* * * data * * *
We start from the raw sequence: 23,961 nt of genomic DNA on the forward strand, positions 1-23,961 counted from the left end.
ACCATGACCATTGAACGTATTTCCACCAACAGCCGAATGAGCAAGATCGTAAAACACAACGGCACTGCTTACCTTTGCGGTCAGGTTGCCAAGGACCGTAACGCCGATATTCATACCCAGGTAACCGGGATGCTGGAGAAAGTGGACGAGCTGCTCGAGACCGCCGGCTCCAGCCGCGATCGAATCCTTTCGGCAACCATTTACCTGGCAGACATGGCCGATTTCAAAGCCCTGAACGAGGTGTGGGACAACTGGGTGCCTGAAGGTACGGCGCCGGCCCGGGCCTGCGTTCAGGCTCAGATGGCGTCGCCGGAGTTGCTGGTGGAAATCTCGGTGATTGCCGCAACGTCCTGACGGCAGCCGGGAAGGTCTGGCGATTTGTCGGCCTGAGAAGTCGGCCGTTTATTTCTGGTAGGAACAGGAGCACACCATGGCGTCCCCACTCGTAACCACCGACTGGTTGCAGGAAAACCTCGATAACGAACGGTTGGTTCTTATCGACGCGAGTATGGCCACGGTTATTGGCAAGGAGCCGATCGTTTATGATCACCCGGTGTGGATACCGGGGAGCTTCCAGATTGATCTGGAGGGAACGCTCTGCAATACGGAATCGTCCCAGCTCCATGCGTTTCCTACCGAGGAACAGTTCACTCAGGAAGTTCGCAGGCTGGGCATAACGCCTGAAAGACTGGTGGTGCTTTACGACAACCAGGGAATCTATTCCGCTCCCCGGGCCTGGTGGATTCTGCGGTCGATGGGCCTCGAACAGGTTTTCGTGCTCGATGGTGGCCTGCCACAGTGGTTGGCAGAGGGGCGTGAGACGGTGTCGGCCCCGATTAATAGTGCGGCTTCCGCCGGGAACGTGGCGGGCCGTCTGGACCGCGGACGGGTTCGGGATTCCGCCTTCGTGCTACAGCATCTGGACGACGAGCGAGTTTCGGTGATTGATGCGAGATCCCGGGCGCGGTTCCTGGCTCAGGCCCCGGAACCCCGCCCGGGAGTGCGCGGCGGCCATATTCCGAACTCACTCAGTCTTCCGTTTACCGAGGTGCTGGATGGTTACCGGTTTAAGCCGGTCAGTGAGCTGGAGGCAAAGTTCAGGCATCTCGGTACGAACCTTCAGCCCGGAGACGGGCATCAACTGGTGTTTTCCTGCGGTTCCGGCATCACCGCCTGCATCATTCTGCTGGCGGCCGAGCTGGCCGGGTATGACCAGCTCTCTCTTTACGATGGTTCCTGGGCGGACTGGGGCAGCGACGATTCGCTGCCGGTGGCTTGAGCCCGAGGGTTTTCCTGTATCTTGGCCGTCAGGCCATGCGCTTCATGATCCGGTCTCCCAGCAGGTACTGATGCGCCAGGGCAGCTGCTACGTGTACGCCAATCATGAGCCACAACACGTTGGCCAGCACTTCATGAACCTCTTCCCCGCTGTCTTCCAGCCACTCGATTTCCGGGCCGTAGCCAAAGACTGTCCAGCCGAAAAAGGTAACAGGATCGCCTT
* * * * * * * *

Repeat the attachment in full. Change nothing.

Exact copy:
We start from the raw sequence: 23,961 nt of genomic DNA on the forward strand, positions 1-23,961 counted from the left end.
ACCATGACCATTGAACGTATTTCCACCAACAGCCGAATGAGCAAGATCGTAAAACACAACGGCACTGCTTACCTTTGCGGTCAGGTTGCCAAGGACCGTAACGCCGATATTCATACCCAGGTAACCGGGATGCTGGAGAAAGTGGACGAGCTGCTCGAGACCGCCGGCTCCAGCCGCGATCGAATCCTTTCGGCAACCATTTACCTGGCAGACATGGCCGATTTCAAAGCCCTGAACGAGGTGTGGGACAACTGGGTGCCTGAAGGTACGGCGCCGGCCCGGGCCTGCGTTCAGGCTCAGATGGCGTCGCCGGAGTTGCTGGTGGAAATCTCGGTGATTGCCGCAACGTCCTGACGGCAGCCGGGAAGGTCTGGCGATTTGTCGGCCTGAGAAGTCGGCCGTTTATTTCTGGTAGGAACAGGAGCACACCATGGCGTCCCCACTCGTAACCACCGACTGGTTGCAGGAAAACCTCGATAACGAACGGTTGGTTCTTATCGACGCGAGTATGGCCACGGTTATTGGCAAGGAGCCGATCGTTTATGATCACCCGGTGTGGATACCGGGGAGCTTCCAGATTGATCTGGAGGGAACGCTCTGCAATACGGAATCGTCCCAGCTCCATGCGTTTCCTACCGAGGAACAGTTCACTCAGGAAGTTCGCAGGCTGGGCATAACGCCTGAAAGACTGGTGGTGCTTTACGACAACCAGGGAATCTATTCCGCTCCCCGGGCCTGGTGGATTCTGCGGTCGATGGGCCTCGAACAGGTTTTCGTGCTCGATGGTGGCCTGCCACAGTGGTTGGCAGAGGGGCGTGAGACGGTGTCGGCCCCGATTAATAGTGCGGCTTCCGCCGGGAACGTGGCGGGCCGTCTGGACCGCGGACGGGTTCGGGATTCCGCCTTCGTGCTACAGCATCTGGACGACGAGCGAGTTTCGGTGATTGATGCGAGATCCCGGGCGCGGTTCCTGGCTCAGGCCCCGGAACCCCGCCCGGGAGTGCGCGGCGGCCATATTCCGAACTCACTCAGTCTTCCGTTTACCGAGGTGCTGGATGGTTACCGGTTTAAGCCGGTCAGTGAGCTGGAGGCAAAGTTCAGGCATCTCGGTACGAACCTTCAGCCCGGAGACGGGCATCAACTGGTGTTTTCCTGCGGTTCCGGCATCACCGCCTGCATCATTCTGCTGGCGGCCGAGCTGGCCGGGTATGACCAGCTCTCTCTTTACGATGGTTCCTGGGCGGACTGGGGCAGCGACGATTCGCTGCCGGTGGCTTGAGCCCGAGGGTTTTCCTGTATCTTGGCCGTCAGGCCATGCGCTTCATGATCCGGTCTCCCAGCAGGTACTGATGCGCCAGGGCAGCTGCTACGTGTACGCCAATCATGAGCCACAACACGTTGGCCAGCACTTCATGAACCTCTTCCCCGCTGTCTTCCAGCCACTCGATTTCCGGGCCGTAGCCAAAGACTGTCCAGCCGAAAAAGGTAACAGGATCGCCTT